British troops training forces in Ukraine and German factories making Taurus missiles—should Berlin provide Kyiv with the long-range weapon—would be a legitimate targets for Russian strikes, former Russian President Dmitry Medvedev has said.
British defense minister Grant Shapps indicated to Britain’s Sunday Telegraph that London was in talks to move “more training and production” of military hardware to within Ukrainian territory.
“I was talking today about eventually getting the training brought closer and actually into Ukraine,” Shapps said.
However, British Prime Minister Rishi Sunak downplayed the defense minister’s comments, saying this was “something for the long term, not the here and now.”
“What the defense secretary was saying was that it might well be possible one day in the future for us to do some of that training in Ukraine,” Sunak said on Sunday ahead of the forthcoming Conservative Party conference. “There are no British soldiers that will be sent to fight in the current conflict.”
If British soldiers were deployed in this capacity, this would turn them into a “legal target” for Russia’s military, Medvedev said in a post to Telegram on Sunday.
These personnel “will be mercilessly destroyed,” said Medvedev, who currently serves as the deputy chairman of Russia’s security council.
Newsweek has reached out to the British Defense Ministry for comment via email.
A report released by the RAND Corporation think tank late last month suggested that certain events could accidentally escalate the war in Ukraine, including any future Russian strike on Ukrainian territory that killed NATO officials in the country.
Medvedev also warned that, should Germany make the decision to send Taurus missiles to Ukraine, Russian strikes on “German factories where these missiles are made would…be in full compliance with international law.”
NATO is adamant that it is not at war with Russia, but is supporting Kyiv against Moscow’s invasion. Should the war spill over into a NATO member state through a deliberate Russian strike, this could trigger the alliance’s Article 5, in which an attack on one NATO country is viewed as an attack on all member states.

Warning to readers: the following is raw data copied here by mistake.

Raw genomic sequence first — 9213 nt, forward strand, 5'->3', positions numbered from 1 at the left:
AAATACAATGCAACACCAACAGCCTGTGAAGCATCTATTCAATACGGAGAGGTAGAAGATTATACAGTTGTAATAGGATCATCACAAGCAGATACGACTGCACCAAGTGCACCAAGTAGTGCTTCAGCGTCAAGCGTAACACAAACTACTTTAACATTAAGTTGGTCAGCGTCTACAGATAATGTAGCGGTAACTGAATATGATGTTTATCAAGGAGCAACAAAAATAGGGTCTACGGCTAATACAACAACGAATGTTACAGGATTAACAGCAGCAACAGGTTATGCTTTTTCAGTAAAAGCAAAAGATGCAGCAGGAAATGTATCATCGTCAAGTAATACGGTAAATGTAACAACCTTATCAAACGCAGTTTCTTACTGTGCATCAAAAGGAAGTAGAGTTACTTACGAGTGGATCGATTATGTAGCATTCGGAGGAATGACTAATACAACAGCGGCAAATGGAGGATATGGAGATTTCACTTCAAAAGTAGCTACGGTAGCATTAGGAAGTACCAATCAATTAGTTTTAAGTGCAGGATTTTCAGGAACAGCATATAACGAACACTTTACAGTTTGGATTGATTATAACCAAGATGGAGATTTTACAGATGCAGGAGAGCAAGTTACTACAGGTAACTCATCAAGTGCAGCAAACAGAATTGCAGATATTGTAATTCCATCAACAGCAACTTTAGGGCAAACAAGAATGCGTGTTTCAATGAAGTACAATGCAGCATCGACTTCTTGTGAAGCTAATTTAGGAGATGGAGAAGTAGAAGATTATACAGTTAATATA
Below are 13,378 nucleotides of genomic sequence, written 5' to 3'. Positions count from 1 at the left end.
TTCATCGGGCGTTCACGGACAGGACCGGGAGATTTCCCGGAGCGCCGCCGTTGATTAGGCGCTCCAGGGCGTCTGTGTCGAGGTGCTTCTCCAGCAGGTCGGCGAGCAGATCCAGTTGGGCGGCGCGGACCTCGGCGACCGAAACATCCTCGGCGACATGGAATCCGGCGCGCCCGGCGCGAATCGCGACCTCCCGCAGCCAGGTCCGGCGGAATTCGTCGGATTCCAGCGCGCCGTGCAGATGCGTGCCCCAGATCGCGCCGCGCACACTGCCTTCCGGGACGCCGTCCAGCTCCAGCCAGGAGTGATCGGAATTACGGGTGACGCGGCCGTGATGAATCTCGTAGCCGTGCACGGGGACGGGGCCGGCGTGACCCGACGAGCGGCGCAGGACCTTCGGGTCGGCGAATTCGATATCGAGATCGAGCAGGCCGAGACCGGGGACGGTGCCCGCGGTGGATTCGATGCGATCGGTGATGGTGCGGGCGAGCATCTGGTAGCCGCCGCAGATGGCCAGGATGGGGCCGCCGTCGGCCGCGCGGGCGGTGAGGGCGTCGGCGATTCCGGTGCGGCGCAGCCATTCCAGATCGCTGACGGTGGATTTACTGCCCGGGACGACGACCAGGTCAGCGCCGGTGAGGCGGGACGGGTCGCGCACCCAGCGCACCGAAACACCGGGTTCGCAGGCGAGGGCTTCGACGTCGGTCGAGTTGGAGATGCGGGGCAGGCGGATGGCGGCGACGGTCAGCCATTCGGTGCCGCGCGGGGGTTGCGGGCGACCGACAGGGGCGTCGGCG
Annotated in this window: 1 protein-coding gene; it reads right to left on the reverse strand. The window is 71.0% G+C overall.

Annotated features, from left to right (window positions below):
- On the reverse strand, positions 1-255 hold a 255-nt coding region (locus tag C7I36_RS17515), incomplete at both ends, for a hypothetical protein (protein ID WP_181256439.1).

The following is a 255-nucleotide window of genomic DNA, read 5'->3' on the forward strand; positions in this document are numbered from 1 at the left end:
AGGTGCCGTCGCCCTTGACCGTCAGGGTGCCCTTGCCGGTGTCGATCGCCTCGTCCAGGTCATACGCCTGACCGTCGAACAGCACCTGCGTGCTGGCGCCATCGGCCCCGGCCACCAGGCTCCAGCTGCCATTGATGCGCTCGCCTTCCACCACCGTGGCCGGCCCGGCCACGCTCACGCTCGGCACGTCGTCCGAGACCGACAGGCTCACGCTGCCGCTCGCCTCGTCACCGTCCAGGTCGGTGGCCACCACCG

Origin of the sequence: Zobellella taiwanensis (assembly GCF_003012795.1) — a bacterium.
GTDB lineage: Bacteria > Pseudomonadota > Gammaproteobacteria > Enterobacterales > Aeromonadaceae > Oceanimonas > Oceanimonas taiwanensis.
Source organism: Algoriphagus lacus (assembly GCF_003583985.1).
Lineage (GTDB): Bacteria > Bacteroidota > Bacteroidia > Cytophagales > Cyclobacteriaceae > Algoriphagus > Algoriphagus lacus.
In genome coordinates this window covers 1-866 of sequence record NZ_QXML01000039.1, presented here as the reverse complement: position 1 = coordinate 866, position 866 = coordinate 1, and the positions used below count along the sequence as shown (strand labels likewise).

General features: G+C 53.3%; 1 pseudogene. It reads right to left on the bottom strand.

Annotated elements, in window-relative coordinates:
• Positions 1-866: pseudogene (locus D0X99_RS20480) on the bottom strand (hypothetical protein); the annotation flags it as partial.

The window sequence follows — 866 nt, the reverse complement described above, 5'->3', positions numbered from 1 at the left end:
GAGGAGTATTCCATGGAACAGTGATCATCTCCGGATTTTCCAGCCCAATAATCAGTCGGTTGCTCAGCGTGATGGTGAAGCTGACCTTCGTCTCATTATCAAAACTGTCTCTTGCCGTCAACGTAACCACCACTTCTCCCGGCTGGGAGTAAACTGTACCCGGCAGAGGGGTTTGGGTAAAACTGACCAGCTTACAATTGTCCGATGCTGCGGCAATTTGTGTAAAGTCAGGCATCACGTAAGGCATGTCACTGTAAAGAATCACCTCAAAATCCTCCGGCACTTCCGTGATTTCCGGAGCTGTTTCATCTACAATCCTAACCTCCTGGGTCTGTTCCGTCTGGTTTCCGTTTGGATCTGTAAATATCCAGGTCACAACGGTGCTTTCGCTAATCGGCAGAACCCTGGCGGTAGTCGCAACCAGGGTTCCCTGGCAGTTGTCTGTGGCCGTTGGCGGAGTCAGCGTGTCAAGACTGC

Taurus missiles are broadly the same as the Anglo-French Storm Shadow/SCALP cruise missiles that France and the U.K. have already sent to Ukraine. These allow Ukraine to strike further into Russian-held territory, complicating Moscow’s air defense plans.
Although Storm Shadows are very close in design to the Taurus, the latter’s “slightly improved warhead design” would make it a better weapon for targeting bridges, Fabian Hoffmann, a doctoral research fellow at the University of Oslo in Norway, told Newsweek in early August. Ukraine has repeatedly struck bridges connecting the annexed Crimean Peninsula with Russia and Russian-held territory in southern Ukraine.
The air-launched missiles have a range of more than 500 kilometers, or 300 miles, which is longer than the 155 miles typically touted for the Storm Shadow. Kyiv has repeatedly asked for Taurus missiles, but Berlin had hesitated, while the U.S. has avoided committing their long-range ATACMS, or Army Tactical Missile System. Although U.S. President Joe Biden has indicated to Kyiv that Washington will provide ATACMS, no further details have been confirmed.
In late September, The Wall Street Journal reported that German Chancellor Olaf Scholz had stalled the approval of Taurus missiles for Kyiv because of concerns “that German personnel would have to travel to Ukraine to help service and operate the complex weapon.” A spokesperson for Scholz told the publication there was no plan for an imminent Taurus delivery to Ukraine.
Marie-Agnes Strack-Zimmermann, a member of Germany’s parliament and the chair of the country’s Bundestag Defense Committee, said over the weekend that Berlin should “deliver Taurus immediately, because with the targeted use of cruise missiles the Ukrainian army can seriously disrupt Russian supplies.”
But Scholz is concerned that the provision of the missiles could pull Germany deeper into the ongoing war, and lead to a more direct face-off against Moscow, The Wall Street Journal reported.
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